Kindle First Reads for June 2018As much as I loved The Paris Time Capsule by Ella Carey, I adored her The Things We Don't Say even more. This is a story about two women, grandmother Emma and granddaughter Laura and alternates between their lives, Emma's from the beginning of the 20th Century to both of their lives in the 1980s. Emma's life was inspired by the Bloomsbury Group, an early 20th Centurry avant garde circle of extraordinary artists inc...
  • Goth Gone Grey
    1970-01-01
    Elegant, poetic writing, a languid afternoon readThis book is absolutely poetic, in love with artists and their creations. It details the joy of a brush stroking paint onto a canvas with as much reverence as it does the various relationships within. Emma and Patrick's story is told between the past, beginning in the early 1900's, and 1980 with Patrick gone and the story revolving around his painting, the story title Things We Don't Say. Emma and ...
  • AJ
    1970-01-01
    Emma has a portrait of herself painted by the famous Patrick Adams. Her granddaughter Laura is studying music and the portrait has been used as the security on the loan for her tuition fees. When an art critic claims the painting as a fraud, this throws Laura’s future into turmoil. Already struggling to make the payments of the interest, how will she pay the principle on the loan if the bank calls it in. If the portrait has not been painted by ...
  • Kathleen Peterson
    1970-01-01
    I wanted to like this book I really wanted to like this book and found it interesting at first. However, the charcters never developed beyond their introductions. I couldn't buy the unconditional love bit. What woman has a relationship with a gay man and doesn't flinch when he runs off to have affairs with his gay partners? That's not to say that it didn't cause her pain, but she continued to accept that behavior. I had trouble empathizing with t...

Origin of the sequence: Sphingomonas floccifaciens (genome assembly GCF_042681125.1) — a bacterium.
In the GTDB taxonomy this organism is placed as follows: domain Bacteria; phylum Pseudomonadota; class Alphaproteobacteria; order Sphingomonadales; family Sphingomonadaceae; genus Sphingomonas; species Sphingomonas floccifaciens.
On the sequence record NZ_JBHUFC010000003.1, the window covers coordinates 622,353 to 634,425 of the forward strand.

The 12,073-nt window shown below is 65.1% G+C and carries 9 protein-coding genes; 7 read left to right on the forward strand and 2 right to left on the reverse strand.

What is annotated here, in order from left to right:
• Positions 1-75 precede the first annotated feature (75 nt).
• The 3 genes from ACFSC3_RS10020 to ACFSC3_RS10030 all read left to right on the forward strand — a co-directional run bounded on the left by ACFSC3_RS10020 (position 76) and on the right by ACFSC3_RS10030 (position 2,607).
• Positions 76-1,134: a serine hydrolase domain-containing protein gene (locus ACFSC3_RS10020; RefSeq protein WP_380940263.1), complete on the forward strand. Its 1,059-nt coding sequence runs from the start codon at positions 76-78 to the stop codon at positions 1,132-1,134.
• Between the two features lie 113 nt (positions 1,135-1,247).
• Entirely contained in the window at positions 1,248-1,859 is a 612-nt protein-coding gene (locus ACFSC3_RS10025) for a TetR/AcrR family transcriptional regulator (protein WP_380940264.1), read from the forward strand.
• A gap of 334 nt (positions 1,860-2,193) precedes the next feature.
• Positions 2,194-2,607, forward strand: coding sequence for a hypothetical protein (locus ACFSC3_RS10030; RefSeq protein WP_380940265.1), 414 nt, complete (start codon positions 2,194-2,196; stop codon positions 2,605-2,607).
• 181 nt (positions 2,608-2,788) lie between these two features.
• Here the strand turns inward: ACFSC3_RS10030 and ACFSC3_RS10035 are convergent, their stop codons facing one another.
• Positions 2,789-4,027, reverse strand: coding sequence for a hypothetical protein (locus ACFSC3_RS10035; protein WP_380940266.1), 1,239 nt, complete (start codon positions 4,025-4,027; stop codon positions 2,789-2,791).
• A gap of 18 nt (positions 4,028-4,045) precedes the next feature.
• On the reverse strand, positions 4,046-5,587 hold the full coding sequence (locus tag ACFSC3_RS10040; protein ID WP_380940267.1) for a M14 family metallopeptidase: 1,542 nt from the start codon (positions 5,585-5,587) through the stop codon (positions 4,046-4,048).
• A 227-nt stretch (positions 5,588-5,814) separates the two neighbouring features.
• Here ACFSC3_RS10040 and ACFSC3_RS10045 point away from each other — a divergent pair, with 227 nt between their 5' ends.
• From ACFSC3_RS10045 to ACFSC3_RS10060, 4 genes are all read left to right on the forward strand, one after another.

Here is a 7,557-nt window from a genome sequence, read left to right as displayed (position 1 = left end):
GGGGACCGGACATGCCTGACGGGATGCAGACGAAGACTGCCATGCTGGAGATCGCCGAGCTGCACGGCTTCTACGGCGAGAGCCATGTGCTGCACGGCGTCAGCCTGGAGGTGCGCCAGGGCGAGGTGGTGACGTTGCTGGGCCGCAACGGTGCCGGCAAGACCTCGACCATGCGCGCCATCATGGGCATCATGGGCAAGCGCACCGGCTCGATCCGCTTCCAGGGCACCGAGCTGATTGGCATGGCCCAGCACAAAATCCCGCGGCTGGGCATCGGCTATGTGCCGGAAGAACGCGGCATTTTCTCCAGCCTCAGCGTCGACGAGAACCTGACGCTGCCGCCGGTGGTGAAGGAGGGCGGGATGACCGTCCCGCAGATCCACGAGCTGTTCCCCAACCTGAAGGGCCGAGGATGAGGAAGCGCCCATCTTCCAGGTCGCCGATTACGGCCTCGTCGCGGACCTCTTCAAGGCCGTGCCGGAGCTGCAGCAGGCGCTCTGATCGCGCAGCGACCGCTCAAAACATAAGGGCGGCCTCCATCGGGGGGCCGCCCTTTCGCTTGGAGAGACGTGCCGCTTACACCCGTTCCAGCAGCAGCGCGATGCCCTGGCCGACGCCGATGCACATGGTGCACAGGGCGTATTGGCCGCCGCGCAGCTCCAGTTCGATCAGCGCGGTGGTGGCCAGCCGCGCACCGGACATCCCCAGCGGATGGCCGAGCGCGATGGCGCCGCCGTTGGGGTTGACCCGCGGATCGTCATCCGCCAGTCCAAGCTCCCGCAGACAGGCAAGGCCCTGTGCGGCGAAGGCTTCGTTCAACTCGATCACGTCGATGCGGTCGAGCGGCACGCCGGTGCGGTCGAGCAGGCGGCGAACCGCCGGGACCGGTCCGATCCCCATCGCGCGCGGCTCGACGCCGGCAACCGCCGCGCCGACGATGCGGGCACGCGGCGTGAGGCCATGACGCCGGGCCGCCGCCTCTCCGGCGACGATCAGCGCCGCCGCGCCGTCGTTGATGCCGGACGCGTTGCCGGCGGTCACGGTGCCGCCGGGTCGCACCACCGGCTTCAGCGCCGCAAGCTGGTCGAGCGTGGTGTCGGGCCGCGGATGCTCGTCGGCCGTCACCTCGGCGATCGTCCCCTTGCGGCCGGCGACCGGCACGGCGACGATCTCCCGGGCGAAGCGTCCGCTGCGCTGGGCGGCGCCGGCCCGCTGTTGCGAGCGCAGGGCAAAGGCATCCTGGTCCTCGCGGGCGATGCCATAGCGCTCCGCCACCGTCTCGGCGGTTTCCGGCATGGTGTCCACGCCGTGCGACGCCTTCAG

• Tina
    1970-01-01
    Interwoven livesI am not an 'artsy' person and when I first started into this book I began wondering about its relevance for me. I am, however, open-minded and so I determined that I would continue reading with an open mind. I'm glad that I did. Although art may be the back-drop of the novel, the true source of the inspiration for the story is love, family, and how lives are interwoven. "No entity is entirely separate from the rest" .....all thin...
  • maria
    1970-01-01
    DisappointingWell, I as a mother made myself finish this book. While the story line could have been great it was more focused on forcing the point of acceptance of free love. The moral of this book was anything goes from cross relationships from a gay man to a young virgin girl. And a point is even made not to listen to your mother. Whoever led Ella this direction may do more harm than good. I'm no longer following her.
  • Barbara Jenkins
    1970-01-01
    Couldn't put this book downOne of the best reads I've had in a while. Carey captures such a sense of time and place, and the powerful inner urges of the artist and musician. Also, this is a haunting love story with a smooth transition between past and present.
  • Andrea Gierlinger
    1970-01-01
    Fascinating BreathlessSecretiveTragicCompelling
  • Ann Cooper
    1970-01-01
    I finished it--all I can say. One single bit in the whole ramble stuck with me: "Memory, in the end, existed only in the imagination. It was just a story we made up."
  • Deb2002
    1970-01-01
    I found this boring and tedious. Did not finish.
  • Judie
    1970-01-01
    I thought this was historical fiction - alas it's a romance. Not my genre.
  • K
    1970-01-01
    Didn't grab me...could tell immediately i wasn't going to like it, the characters were stock and unreal.
  • Linda Wigginton
    1970-01-01
    BeautifulElla Carey writes the most beautiful stories. Her stories are never flashy. She weaves words into a story that entralls the reader.